"If a Chinese cannot understand why Swiss people get so upset that they are eating St. Bernards, I would ask that same question: If Swiss people eat China's panda, how would Chinese feel?"
March 28, 2001 8:21 AM   Subscribe

Point one: Dogs are not going extinct, as far as I know.

Point two: Get over it! The're animals. The only problem I have is that they be treated humanely, which it looks like they are not. I heard that some places over there torture the poor animals to increase adrenaline and thus make the meat more tender, or something along those lines.

Personally, I eat meat all the time, but I stay away from veal. Now that's a grusome process and I wouldn't want to contribute to the problem.

So the next time you buy that 30lbs turkey, picture it in a tiny little cage, injected with all kinds of growth promoting chemicals, hardly being able to stand up and not able to reproduce naturally because of it's freakishly large size.


Oh, yeah... I am a dog owner.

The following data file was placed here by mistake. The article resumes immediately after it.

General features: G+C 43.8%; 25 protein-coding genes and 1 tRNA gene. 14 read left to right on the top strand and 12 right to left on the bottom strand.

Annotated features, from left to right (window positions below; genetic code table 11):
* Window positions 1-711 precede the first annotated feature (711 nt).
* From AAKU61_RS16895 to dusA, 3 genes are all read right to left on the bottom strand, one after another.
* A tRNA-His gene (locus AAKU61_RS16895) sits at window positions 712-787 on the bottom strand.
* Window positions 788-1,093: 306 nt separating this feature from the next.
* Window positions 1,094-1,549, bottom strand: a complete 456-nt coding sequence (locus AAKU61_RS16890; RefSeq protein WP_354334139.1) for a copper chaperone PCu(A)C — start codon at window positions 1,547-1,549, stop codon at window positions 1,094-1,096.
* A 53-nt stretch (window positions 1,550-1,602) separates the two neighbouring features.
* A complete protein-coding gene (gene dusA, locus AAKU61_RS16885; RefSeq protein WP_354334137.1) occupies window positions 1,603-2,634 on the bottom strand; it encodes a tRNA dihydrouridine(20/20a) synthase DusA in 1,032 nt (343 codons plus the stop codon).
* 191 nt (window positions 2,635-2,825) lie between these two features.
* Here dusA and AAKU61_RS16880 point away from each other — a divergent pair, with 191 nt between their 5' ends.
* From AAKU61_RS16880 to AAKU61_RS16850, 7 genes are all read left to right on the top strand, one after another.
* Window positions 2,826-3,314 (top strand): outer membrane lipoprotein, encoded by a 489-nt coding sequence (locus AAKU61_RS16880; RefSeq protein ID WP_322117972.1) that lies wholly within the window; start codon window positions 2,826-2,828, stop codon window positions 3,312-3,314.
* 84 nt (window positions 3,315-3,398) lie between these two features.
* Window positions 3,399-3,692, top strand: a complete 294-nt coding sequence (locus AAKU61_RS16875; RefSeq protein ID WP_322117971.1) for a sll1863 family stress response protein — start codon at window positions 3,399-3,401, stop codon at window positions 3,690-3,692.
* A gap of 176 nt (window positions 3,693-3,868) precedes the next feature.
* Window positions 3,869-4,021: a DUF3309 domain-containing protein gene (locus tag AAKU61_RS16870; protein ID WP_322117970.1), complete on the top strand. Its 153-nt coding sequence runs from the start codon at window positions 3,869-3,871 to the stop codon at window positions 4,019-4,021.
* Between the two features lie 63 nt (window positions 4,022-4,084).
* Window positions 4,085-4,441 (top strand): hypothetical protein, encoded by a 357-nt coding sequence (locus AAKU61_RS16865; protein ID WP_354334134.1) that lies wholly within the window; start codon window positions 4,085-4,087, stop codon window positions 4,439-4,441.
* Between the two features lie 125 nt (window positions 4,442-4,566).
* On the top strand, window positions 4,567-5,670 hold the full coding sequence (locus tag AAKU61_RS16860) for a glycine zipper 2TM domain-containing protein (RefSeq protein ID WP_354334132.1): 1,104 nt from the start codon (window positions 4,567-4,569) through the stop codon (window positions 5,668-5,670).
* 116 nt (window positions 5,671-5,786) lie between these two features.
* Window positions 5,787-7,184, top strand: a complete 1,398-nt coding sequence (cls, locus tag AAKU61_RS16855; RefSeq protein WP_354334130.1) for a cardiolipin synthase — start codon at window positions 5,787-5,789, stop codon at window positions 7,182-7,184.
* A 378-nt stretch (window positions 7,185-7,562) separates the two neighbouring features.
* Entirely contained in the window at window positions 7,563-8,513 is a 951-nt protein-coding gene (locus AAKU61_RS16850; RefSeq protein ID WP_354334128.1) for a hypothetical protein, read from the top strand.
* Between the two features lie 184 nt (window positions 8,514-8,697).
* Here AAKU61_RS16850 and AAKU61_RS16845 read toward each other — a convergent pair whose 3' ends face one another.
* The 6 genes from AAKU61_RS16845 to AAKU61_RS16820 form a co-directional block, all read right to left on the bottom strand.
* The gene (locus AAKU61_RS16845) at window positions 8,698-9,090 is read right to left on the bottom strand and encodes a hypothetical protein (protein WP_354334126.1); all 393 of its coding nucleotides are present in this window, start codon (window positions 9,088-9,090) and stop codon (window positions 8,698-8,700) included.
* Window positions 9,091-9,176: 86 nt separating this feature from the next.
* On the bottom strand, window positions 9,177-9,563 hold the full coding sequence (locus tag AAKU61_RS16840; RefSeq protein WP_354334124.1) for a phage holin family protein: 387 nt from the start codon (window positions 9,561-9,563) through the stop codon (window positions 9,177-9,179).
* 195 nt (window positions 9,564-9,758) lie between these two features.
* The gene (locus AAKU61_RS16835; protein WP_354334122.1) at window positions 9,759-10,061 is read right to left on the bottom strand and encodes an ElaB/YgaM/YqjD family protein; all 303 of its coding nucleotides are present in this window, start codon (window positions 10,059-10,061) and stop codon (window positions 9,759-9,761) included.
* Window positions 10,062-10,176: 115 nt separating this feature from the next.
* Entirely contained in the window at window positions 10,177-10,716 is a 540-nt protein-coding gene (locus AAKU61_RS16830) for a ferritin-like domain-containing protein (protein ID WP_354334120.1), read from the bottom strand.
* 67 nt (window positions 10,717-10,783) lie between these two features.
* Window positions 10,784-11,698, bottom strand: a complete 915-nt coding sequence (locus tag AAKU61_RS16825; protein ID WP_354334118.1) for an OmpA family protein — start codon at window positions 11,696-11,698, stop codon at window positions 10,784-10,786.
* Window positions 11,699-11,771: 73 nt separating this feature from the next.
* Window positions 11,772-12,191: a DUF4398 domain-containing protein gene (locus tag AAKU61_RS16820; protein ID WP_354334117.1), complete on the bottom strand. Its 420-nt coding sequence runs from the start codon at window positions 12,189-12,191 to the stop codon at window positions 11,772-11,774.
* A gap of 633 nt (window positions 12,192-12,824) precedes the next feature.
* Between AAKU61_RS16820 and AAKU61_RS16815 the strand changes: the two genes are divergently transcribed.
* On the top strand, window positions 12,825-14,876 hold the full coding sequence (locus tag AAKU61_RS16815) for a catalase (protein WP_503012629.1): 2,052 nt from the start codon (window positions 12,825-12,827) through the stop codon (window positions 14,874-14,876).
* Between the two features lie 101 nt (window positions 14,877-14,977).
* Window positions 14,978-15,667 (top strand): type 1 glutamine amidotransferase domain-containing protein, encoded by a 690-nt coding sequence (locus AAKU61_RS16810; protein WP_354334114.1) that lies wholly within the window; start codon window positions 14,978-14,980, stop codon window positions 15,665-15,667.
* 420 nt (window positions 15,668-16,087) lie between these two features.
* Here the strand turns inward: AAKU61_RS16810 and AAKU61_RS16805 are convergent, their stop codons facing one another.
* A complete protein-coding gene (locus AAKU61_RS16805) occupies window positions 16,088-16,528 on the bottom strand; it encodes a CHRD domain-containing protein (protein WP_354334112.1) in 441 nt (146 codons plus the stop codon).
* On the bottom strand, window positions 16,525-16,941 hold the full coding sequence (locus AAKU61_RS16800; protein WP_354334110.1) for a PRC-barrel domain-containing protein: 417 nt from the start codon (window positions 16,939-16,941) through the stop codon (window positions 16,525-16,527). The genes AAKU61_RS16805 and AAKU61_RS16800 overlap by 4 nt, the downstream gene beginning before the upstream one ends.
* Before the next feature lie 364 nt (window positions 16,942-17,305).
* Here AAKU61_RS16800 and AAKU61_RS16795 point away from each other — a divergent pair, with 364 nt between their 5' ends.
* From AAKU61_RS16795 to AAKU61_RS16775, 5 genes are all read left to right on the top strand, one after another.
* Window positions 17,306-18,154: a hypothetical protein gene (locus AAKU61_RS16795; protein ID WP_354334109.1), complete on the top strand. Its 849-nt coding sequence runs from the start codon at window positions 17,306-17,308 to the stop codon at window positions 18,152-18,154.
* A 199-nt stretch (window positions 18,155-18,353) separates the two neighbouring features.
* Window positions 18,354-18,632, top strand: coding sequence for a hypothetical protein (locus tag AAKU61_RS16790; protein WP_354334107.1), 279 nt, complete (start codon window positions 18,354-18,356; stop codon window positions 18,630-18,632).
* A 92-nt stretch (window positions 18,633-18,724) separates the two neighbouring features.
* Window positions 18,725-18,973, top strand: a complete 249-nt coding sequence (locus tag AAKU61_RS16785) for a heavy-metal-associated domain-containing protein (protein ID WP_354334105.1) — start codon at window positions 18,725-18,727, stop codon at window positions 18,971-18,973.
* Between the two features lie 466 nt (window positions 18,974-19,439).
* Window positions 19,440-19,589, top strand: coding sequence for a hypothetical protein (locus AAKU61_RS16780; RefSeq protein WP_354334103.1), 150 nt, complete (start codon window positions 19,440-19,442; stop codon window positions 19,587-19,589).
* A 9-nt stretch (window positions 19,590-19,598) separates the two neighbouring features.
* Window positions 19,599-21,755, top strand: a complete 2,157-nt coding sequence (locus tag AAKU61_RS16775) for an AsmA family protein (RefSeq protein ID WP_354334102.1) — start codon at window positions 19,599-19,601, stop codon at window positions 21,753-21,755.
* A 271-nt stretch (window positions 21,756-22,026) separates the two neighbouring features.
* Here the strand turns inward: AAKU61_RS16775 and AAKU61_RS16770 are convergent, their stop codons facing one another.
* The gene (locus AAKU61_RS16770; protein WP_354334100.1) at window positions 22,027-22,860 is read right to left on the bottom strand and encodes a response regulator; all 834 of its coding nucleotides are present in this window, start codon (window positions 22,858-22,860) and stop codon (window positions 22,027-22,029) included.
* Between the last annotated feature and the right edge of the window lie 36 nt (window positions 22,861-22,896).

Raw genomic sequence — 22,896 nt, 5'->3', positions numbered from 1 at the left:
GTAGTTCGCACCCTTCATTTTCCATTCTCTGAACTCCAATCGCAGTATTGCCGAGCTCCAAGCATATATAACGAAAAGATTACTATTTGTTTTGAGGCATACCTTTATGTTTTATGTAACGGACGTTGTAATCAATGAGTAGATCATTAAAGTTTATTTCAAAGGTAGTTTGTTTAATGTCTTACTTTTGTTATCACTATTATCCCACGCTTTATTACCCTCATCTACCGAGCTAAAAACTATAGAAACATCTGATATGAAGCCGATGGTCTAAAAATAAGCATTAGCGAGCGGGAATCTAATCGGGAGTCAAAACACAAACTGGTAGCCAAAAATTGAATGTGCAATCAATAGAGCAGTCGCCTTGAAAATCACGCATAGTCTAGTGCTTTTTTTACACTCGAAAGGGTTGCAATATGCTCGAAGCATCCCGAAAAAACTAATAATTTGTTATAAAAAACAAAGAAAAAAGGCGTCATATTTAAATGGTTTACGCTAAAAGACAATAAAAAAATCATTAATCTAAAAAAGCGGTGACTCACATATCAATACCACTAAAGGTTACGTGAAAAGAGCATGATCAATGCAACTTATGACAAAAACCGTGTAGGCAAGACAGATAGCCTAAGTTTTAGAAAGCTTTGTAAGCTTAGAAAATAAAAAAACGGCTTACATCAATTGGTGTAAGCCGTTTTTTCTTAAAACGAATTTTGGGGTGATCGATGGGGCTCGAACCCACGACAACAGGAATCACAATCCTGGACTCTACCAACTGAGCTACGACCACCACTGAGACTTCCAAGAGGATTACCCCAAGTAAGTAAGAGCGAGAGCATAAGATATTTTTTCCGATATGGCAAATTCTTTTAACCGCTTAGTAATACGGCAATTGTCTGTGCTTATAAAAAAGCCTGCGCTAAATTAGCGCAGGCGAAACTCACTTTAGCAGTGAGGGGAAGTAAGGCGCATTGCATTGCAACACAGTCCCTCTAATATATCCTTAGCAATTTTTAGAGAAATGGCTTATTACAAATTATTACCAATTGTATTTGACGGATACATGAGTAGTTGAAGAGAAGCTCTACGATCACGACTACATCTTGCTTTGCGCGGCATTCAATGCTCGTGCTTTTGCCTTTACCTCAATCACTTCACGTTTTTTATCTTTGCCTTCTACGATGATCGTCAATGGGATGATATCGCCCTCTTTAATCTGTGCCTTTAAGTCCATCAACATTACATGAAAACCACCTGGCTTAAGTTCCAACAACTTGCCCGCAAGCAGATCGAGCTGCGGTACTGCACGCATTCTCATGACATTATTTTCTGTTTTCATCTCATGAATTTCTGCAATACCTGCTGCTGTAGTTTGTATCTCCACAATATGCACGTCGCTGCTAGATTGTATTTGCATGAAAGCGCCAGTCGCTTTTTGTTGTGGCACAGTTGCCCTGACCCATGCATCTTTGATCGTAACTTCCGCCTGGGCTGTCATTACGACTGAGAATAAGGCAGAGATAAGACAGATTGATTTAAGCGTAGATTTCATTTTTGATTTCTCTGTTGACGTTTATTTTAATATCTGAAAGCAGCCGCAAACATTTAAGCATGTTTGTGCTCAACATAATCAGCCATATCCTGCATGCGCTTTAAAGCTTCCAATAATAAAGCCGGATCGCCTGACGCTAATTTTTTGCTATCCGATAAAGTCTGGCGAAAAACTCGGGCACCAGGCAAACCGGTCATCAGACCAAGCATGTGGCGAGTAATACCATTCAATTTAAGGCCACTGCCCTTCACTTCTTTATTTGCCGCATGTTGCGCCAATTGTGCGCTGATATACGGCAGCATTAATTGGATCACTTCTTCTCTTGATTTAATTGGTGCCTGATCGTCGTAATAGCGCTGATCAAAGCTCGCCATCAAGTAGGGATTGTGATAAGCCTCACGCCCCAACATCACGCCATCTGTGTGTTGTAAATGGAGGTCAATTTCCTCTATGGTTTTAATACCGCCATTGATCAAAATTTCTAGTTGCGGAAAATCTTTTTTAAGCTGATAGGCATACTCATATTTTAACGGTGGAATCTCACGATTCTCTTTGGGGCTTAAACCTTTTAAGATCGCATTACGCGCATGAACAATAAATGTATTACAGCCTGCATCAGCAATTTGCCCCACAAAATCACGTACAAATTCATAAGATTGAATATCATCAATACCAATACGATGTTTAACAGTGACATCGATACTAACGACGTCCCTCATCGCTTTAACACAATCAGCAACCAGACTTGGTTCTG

posted by Witold at 8:33 AM on March 28, 2001

A little off-topic. My brother shot a wild turkey last fall, cooked it up, and served it to our parents. My mother had a fit when she found out it was from the wild and not the store. She feels hunting is cruel.

How backward is that? This turkey lived a natural, free life and his life was ended quite humanely (he died instantly). Sure, my mom's nuts, but she's not alone. A lot of people I've told this story to had the same reaction that she did.

BTW, I'm not a hunter. Killing things just isn't much fun to me.
posted by jpoulos at 9:14 AM on March 28, 2001

I'm not a hunter either, jpoulos, but from everything I've read (and from having a lot of hunters in the family), I'm pretty much in awe of anyone who bagged a wild turkey. My understanding is that they're among the most difficult animals to shoot.

If someone presented me with a wild turkey that he'd killed, I'd be thrilled. Did he cook it well? It would be a shame to not get the most out of such a rare delicacy.

BTW, I wouldn't want to eat dog meat. But I can't get all that worked up over it. Meat is murder. So what? Better to be at the top of the food chain than at the bottom.

People who really love food have a way of suspending their political/moral/ethical convictions in the face of something really good to eat. I once had a roommate who was both a vegetarian and a relatively observant Jew. But if you offered him the right bottle of wine, he'd eat pork chops.
posted by anapestic at 9:27 AM on March 28, 2001